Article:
• Offer an installment plan to help them catch up.
  • Be a good listener, to better understand the situation.
  • Don’t be afraid to suspend memberships and classes temporarily until they’re caught up.
  • Remember to be patient and kind, but not a doormat.


Setting Up a Calendar of Reminder Messaging

You’re busy teaching and training, and it can sometimes be hard to stay on top of the various pay cycles you have in place. Consider setting up a reminder for yourself to organize your communication efforts with customers and members. Carve out 30 minutes a week to follow up with delinquent customers, or make a point to hire someone to help you with this. In offering reminders for yourself or a staff member, you can quickly identify customers who might not be able to pay, versus the genuine member oversights.

Not Returning Calls? Text Them.

According to an OpenMarket survey, Millennials prefer texting over talking on the phone because it is more convenient and on their own schedule. If your customer is not returning your calls, it may be time to start texting them instead. With Kicksite martial arts software, you have the ability to text your customers directly through our martial arts software system. 


Worst Case Scenario

You may find yourself in the worst-case scenario. There may come a point when you decide the customer is unable to be retained. You may decide that the owed amount isn’t worth pursuing further. Before you make that decision, consider your options.

Consider Legal Action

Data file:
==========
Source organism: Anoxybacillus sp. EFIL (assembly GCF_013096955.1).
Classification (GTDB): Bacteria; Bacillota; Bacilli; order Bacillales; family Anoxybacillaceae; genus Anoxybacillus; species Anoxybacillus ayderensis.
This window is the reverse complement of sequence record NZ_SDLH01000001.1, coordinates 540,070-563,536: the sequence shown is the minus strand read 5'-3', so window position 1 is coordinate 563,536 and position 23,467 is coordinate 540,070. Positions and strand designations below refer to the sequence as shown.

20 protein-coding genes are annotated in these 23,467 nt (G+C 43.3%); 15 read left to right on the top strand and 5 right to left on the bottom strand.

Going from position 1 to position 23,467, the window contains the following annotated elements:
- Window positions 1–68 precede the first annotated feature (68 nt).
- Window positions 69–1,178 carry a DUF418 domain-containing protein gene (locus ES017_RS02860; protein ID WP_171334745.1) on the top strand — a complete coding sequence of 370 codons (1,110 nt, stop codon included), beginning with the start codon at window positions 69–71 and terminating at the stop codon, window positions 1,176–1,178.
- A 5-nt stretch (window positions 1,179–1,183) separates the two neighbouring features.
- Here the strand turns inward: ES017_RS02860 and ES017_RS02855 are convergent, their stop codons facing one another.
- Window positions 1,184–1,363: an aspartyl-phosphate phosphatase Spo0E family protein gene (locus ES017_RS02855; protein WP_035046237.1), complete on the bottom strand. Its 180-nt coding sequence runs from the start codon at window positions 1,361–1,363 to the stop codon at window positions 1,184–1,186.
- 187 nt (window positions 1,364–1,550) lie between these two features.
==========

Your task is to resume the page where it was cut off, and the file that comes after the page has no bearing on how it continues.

You can seek legal assistance in taking action with the courts. Be mindful of attorney fees, court, and filing costs, along with the total amount owed. Do the math to determine if proceeding is the best course of action.

Persistent Follow-Up Delegation

Sometimes, if a customer owes money, they’ll learn how to dodge your calls and emails. It may be helpful to hire someone else, even part-time, to help reach out on your behalf. An unfamiliar and stern voice of a stranger might get the bills paid.

Collection Services

If you’ve tried everything from calling to certified mail, it may be time to move on. You may have to turn the debt over to a collection agency. When all other efforts are exhausted, don’t be afraid to walk away and chalk it up to lessons learned.


Remember, you’re in the people business as a martial arts business owner. You pride yourself on connecting with students, members, and their families. Follow that same relationship-building approach when it’s time to ask for payment. Remember to be organized and deliberate with your messaging. Communicate clearly about your membership and class terms. Offer reminders for them and yourself to stay on track. As you learn your best process, be diligent about documenting everything from balances to conversations. In doing so, you’ll find that you’ll spend less time chasing down payments and worrying about non-paying customers. Which means you’ll have more time doing what you love most.